Tuesday, 1 November 2011

letter to Queensland

I wrote this at the request of Queensland's Courier-Mail - they duly published it, with much else on learning spaces too.


Having just enjoyed a remarkable day of conversation and creative energy at the State Library of Queensland, focussed on your future learning, I reflected overnight on the remarkable potential that you have to change your own destiny statewide, and the world's too. That doesn't happen very often.

The coincidence of several unique moments has thrown up a once-in-a-generation opportunity for Queensland, as I know many of you have already reflected:

Firstly, next year is the 100 year anniversary of secondary education in Queensland, a chance to be proud of the progress in that first 100 years, but also to look forward to the potential of the next.

Secondly, you have some exceptional young teachers: they entered the profession in times of full employment - with your healthy state economy they could have done anything they wished, but they still chose to teach. Alongside them stand a near-retired group of wise old owls (if I can so characterise them!) approaching retirement but with a robust track record of making change happen, and of coping with change; their careers have been necessarily agile. The combination of these two groups, working alongside each other will only be with us for another decade - they are a remarkable asset going forwards.

Thirdly, you face significant changes in the Australian National Curriculum (ACARA), with an increasingly standardised set of tests. This tested new approach won't last of course - the research evidence is damning about high stakes testing - but it does provide yet another reason to review existing practice today. 2012 will be very different to 2002, or even 2022.

Fourthly, the transition of Year Seven into Secondary School is a substantial change - and in a world where playful learning is finally seen to be effective and appropriate, a key challenge will be to retain the playful, autonomous learning from the early years into the secondary years and beyond.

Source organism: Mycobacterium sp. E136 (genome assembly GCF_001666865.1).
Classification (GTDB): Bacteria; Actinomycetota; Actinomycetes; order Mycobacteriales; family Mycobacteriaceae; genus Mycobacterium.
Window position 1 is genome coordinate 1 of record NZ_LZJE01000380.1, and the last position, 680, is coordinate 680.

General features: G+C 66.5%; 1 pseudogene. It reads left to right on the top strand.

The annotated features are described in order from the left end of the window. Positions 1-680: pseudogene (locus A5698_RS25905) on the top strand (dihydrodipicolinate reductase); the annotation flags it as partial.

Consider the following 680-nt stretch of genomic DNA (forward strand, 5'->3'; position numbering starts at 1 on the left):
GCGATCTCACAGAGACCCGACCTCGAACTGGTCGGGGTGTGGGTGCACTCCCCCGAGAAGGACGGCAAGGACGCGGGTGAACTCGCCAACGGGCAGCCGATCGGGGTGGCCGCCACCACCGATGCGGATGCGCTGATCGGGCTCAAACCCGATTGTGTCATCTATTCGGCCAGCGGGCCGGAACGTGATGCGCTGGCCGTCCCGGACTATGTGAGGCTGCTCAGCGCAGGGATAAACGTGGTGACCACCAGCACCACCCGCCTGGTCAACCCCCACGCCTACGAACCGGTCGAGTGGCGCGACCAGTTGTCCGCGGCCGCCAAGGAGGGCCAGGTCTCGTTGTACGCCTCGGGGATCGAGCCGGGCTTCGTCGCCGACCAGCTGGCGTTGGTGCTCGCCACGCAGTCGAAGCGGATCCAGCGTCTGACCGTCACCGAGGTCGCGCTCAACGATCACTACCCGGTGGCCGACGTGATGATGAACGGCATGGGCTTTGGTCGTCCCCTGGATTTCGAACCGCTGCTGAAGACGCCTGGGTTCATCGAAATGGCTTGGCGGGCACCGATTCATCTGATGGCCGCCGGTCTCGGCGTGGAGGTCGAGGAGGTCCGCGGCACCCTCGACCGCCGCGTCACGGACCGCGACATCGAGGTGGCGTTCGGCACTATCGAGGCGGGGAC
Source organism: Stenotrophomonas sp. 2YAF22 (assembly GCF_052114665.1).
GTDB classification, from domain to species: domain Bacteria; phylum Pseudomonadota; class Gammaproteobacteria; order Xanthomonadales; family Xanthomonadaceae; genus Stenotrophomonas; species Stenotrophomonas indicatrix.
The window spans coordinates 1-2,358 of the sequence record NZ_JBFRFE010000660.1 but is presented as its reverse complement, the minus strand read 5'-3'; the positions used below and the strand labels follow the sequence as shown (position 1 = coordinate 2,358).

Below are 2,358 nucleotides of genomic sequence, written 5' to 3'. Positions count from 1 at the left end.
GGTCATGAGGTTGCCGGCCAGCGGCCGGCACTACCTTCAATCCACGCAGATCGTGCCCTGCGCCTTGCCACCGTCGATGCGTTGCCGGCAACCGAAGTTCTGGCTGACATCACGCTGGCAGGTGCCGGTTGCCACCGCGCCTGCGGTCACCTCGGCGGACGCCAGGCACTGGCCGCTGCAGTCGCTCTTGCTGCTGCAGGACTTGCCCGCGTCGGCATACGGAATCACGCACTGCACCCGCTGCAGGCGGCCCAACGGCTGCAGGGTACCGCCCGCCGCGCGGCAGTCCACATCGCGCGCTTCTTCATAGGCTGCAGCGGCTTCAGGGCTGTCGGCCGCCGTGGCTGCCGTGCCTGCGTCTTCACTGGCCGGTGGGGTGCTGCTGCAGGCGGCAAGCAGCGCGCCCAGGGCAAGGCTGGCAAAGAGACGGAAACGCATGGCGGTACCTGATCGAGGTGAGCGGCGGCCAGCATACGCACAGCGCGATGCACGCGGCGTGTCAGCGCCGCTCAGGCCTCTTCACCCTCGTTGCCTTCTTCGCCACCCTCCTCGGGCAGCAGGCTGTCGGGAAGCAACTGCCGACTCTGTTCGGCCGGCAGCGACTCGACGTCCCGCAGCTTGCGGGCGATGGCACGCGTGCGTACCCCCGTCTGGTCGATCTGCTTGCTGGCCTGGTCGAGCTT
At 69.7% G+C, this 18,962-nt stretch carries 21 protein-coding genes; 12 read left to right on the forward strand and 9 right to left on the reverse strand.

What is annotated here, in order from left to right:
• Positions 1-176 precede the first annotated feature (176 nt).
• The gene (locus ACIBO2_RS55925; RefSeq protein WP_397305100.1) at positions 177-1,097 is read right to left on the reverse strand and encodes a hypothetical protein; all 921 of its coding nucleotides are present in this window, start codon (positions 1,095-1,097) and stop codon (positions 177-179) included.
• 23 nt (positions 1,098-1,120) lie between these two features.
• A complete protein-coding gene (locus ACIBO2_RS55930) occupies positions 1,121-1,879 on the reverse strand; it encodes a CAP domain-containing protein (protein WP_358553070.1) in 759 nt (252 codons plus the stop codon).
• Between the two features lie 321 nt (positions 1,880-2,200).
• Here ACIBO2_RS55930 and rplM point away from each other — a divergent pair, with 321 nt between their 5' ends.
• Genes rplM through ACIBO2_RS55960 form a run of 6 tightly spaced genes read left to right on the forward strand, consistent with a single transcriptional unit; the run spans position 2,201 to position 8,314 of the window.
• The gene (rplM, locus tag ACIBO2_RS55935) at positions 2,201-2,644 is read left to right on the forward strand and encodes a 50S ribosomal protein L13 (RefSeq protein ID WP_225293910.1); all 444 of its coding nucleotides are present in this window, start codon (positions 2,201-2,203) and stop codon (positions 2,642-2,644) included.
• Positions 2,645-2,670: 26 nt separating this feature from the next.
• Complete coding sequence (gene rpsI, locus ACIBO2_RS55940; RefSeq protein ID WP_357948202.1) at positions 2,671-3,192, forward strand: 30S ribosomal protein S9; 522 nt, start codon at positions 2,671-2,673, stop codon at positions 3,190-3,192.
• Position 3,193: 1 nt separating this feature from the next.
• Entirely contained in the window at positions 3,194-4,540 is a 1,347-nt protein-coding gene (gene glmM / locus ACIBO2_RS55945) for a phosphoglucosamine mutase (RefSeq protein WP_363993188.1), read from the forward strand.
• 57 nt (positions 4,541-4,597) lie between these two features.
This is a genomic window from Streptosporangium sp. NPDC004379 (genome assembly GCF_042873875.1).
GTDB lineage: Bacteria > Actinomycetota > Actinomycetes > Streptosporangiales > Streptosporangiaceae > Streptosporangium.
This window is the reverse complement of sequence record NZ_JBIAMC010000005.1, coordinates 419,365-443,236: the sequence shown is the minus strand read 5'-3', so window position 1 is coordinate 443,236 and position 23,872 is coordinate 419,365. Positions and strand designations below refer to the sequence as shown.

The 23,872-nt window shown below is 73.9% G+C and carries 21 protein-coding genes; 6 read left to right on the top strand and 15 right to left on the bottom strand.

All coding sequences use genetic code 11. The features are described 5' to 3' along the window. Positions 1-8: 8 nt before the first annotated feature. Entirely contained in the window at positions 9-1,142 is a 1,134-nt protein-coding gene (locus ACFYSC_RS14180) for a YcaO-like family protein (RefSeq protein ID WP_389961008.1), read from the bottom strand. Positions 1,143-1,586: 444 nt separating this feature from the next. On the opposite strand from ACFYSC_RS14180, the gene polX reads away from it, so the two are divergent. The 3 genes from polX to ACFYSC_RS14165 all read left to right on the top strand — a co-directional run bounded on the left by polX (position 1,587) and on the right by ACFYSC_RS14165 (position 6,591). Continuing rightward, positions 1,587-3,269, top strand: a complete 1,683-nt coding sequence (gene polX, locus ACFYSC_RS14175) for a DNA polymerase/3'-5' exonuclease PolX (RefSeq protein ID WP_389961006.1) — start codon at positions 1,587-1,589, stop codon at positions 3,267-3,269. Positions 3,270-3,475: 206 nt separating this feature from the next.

All this offers clear enough opportunities - and good reasons - to explore alternative ways to teach and learn, but there are further drivers of change too: the new technologies in your students' pockets and hands; the plea from employers for new employees that are comfortable with ambiguity, are team players, have ingenuity; the 24/7 connectivity of our world; tightening finances... and more. This perfect storm of progress is inevitably sweeping away the old factory schools of the last century, but it also provides a unique opportunity to shape what comes next. All around the world teachers and schools are discovering, researching and sharing the new approaches that make learning more engaging and extraordinarily effective. Some of what they have discovered is counter intuitive, not all of it will suit yourselves, but it is now so easy to reach out to borrow from their tested ingredients to assemble a Queensland recipe that is as world class, and as noticed, as your state library. Inevitably, your future world class learning will look as different as your new library did.

None of this needs to be expensive though. New approches by and large can be very affordable - are often actually cheaper - and do need to be. It is my simple belief that a world riven by strife can be healed with better learning. Like many of you, I've seen children inoculated against poverty with learning, seen how children who learn together emerge with understanding ahead of hatred. The model you evolve from your unique opportunities will need to be affordable so that others less fortunate might follow your lead. Change, but change cheaply.

The hardest thing to do, with change, is to begin. Circumstances had already begun that change for you. My note here is simply to confirm what many of you are already saying - that here is a unique chance to make the world sit up and take notice, and to mend that world a little too.

Professor Stephen Heppell
Bournemouth University, England
Universidad Camilo José Cela, Madrid.